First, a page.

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Ali v. Reilly

United States District Court, First Circuit

May 20, 2013

Dominic S. Ali
v.
Edward Reilly, Warden, Northern New Hampshire Correctional Facility

REPORT AND RECOMMENDATION

LANDYA McCAFFERTY, Magistrate Judge.

Dominic Ali has filed a motion to drop the unexhausted claims in his § 2254 petition (doc. no. 20), identified as Claims 5 and 6(h) in the May 2, 2013, report and recommendation (doc. no. 17).

The May 2, 2013, report and recommendation (doc. no. 17), which remains pending, listed nine claims with subparts, asserted by Ali in the § 2254 petition, and further identified Claims 5 and 6(h) as unexhausted. That report and recommendation recommended that the district judge dismiss Claim 1 and reinstate Claim 9, which the court had previously dismissed. In a May 2, 2013, order (doc. no. 16), this court further granted Ali leave to file either: an amended petition demonstrating exhaustion of all claims; a motion to stay the action; or a motion to drop Claims 5 and 6(h).[1]

Ali has moved to drop Claims 5 and 6(h) (doc. no. 20) in response to the court's May 2, 2013, order (doc. no. 16). That motion should be granted, so that the petition may proceed.

The court, on this date, has directed respondent to file an answer or other response to the § 2254 petition, pursuant to Rules 4 and 5 of the Rules Governing Section 2254 Cases in the United States District Courts. The district judge should further direct respondent to address, in its answer or other response to the petition, Claims 2-4, 6(a-g), and 7-9, reproduced below:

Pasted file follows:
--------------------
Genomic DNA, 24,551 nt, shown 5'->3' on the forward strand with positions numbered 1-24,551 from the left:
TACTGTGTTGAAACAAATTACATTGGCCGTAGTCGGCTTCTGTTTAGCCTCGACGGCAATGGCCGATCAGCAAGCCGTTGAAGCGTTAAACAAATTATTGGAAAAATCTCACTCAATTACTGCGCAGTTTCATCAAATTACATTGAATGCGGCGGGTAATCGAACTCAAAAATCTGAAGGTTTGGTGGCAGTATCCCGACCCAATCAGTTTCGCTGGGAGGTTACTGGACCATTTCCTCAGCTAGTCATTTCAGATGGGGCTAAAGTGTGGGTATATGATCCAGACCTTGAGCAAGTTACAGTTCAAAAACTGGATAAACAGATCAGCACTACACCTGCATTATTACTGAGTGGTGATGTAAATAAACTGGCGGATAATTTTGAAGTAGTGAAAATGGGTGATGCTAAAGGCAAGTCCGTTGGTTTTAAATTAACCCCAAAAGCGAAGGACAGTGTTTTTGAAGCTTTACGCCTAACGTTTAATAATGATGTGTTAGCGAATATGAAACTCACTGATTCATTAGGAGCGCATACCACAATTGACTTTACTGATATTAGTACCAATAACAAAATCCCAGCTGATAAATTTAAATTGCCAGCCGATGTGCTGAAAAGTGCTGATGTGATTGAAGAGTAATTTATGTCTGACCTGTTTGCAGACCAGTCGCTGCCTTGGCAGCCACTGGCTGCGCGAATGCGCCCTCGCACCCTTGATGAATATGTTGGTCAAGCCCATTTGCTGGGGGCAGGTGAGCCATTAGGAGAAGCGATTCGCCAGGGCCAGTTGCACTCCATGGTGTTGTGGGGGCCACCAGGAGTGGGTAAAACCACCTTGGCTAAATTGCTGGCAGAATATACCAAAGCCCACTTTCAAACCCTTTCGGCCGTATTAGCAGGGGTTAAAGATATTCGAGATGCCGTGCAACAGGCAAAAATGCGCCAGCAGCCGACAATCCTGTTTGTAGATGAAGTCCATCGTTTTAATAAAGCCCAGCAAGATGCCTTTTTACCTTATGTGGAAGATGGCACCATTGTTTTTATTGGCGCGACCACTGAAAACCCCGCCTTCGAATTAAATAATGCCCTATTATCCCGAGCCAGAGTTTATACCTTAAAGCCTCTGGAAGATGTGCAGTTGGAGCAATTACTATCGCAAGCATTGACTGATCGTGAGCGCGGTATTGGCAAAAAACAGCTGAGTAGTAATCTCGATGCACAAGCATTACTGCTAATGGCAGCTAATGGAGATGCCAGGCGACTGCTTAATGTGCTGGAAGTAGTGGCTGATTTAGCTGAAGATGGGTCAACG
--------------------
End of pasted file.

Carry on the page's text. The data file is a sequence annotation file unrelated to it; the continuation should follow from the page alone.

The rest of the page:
1
2. Ali's 2008 enhanced conviction and sentence for second degree assault violated his Fourteenth Amendment right to due process and his Sixth Amendment right to a fair trial, in that:
a. The statute used to enhance the charge, RSA § 173-B:9, IV(b), is ambiguous, and the trial court failed to follow the rule of lenity when it allowed Ali to be convicted and sentenced of second degree assault charged as a class A felony;
b. The 2004 conviction used to enhance the second degree assault charge was obtained through Ali's nolo contendere plea, which Ali entered neither knowingly nor voluntarily, and which resulted from ineffective assistance of trial counsel;
c. Ali's 2008 sentence for second degree assault was enhanced based on facts not decided by the jury.
3. Ali's 2008 conviction violated his Sixth and Fourteenth Amendment rights to due process and a fair trial, in that, motivated by racial bias, the trial court allowed the prosecutor to divide a single count indictment into multiple counts, which overcharging resulted in jury confusion, harassment of Ali, and unfair prejudice.
4. Ali's 2008 conviction violated his Sixth and Fourteenth Amendment rights to due process and a fair trial, in that his conviction was based on the victim's false testimony, which the prosecutor knew to be false, and which the state had improperly coerced from the victim.
5
6. Attorneys Helen Sullivan and Aileen O'Connell violated Ali's Sixth Amendment right to the effective ...

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